Autism and Autism Spectrum Disorders (ASD) includes a huge range of symptoms some of which remain for life while others recede at the onset of adulthood. Every individual is unique and displays different symptoms and every one goes on to a different future. The majority of milder cases will go on to live otherwise normal lives; some with severe autism will require care 24-7 for all their days.
As others have said there is no obstacle presented to train driving by a diagnosis of autism as such. It is the many tests and assessments and the ability to learn in a "normal" classroom environment and do the job safely that matter. No-one can tell for sure how a 6 year old will perform in 12 years or so when the time cones to consider paid employment. ASD apparent today might be gone by then. Or there may be some lingering insularity and dependence on others. It's way too soon to say. What needs to be borne in mind though is that if the recruitment process is passed there is unlikely to be any special consideration given during the very arduous year-plus of on-job learning. It can be hard and it relies on a good deal of independent study as well. Classrooms can be unforgiving places for ASD people.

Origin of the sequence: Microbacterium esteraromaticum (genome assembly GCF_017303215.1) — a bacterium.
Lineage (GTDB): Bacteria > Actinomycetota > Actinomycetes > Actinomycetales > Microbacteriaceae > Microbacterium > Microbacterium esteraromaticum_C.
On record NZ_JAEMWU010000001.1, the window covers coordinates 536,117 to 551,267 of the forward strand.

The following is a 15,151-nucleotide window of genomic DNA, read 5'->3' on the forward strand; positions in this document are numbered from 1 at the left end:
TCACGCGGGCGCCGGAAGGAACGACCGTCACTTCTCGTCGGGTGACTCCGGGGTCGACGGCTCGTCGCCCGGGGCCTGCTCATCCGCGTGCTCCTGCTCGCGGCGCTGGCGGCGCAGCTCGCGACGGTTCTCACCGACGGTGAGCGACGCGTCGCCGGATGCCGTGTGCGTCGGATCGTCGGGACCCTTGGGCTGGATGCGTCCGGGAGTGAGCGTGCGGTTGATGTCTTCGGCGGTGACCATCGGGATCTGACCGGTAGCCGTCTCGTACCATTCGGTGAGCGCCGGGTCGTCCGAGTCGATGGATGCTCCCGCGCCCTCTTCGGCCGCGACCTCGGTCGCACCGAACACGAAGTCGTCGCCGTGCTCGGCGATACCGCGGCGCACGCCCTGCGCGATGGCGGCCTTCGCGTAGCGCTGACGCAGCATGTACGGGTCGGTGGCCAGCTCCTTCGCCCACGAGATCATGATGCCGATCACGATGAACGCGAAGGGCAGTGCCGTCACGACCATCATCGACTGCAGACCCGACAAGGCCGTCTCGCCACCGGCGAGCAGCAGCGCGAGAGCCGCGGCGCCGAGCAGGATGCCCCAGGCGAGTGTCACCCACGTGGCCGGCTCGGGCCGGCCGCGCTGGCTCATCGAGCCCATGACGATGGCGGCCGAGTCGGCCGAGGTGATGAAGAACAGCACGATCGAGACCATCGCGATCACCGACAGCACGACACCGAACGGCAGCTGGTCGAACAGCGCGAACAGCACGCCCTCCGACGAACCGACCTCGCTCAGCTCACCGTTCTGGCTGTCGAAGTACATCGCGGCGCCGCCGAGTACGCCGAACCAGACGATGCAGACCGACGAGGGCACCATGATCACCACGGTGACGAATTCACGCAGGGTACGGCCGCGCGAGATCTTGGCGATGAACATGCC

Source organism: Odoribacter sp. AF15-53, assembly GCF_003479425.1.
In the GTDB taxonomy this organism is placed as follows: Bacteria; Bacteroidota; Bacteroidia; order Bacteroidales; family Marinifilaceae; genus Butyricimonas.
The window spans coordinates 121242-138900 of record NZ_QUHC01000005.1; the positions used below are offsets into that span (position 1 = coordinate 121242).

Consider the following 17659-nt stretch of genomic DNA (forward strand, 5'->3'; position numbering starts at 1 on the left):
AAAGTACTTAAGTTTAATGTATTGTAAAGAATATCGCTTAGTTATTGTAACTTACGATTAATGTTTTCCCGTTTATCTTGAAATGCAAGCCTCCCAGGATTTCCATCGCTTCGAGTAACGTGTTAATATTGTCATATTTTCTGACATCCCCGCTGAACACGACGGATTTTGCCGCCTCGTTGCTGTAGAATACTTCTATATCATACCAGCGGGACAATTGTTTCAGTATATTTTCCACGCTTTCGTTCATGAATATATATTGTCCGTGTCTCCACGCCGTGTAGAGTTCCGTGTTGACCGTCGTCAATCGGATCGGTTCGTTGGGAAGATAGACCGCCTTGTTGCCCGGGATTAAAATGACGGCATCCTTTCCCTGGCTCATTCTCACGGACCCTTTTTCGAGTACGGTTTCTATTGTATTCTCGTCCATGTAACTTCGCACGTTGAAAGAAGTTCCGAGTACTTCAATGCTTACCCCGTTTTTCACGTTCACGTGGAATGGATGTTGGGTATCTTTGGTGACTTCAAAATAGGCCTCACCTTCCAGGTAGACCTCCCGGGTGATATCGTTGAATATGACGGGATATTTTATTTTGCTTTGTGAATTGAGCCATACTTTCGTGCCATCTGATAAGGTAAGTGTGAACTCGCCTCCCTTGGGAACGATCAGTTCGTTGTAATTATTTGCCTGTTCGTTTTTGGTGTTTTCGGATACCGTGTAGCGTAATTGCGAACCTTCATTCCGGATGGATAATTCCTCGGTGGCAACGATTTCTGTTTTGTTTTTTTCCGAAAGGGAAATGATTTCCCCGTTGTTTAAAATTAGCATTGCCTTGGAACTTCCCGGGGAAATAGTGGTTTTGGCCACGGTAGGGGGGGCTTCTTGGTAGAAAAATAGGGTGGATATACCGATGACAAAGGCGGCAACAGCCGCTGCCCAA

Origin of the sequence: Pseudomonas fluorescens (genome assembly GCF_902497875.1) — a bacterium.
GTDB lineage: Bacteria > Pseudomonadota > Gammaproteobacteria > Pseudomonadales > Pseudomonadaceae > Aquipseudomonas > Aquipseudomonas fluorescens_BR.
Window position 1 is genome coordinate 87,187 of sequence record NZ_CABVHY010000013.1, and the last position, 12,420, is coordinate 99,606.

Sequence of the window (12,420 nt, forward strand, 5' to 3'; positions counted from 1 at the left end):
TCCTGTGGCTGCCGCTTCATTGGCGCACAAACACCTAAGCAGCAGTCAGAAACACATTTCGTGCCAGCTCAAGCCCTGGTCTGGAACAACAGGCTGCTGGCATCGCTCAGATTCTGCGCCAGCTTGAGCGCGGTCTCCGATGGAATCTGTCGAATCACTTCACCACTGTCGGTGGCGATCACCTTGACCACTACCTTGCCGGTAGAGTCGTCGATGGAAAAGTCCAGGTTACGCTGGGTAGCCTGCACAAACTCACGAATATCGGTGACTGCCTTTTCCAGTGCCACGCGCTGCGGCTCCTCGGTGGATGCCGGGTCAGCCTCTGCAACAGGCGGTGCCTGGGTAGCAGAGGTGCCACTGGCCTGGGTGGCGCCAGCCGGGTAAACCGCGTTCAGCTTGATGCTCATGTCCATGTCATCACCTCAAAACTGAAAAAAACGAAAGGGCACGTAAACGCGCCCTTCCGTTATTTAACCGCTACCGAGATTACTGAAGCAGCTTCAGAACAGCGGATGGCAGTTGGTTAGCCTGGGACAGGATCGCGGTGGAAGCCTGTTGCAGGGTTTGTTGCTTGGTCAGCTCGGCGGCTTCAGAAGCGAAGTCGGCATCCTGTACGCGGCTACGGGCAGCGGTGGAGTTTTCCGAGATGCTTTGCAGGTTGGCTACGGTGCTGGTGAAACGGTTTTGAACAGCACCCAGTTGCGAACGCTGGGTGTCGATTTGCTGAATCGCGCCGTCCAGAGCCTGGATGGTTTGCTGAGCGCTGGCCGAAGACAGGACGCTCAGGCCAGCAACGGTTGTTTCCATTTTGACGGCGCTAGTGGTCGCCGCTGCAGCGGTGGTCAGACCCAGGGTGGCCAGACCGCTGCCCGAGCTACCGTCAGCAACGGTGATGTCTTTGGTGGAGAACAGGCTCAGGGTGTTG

Another factor to consider is the degree to which any ASD person can cope with independent decision making. Many are superb; some cannot make decisions at all. A train driver must make appropriate safety-critical decisions at every moment of every day with no margin for error or self-doubt. And they must be capable of taking control in any emergency and leading the initial response.
I can comment with some degree of authority. I have three nephews who all endured ASD and required special schooling or special teaching in mainstream schools. Two are now out in the workforce while the third has not yet developed appreciable social skills and while he is working it is in a controlled and non-challenging environment. Only one has been able to learn to drive a car. All have improved significantly from the childhood condition as they entered their twenties and one would probably pass as "normal" now for many purposes.
May I wish you every success and strength in the years ahead and with your daughter's career aspirations. She should seize every opportunity and work towards the goal she herself has set.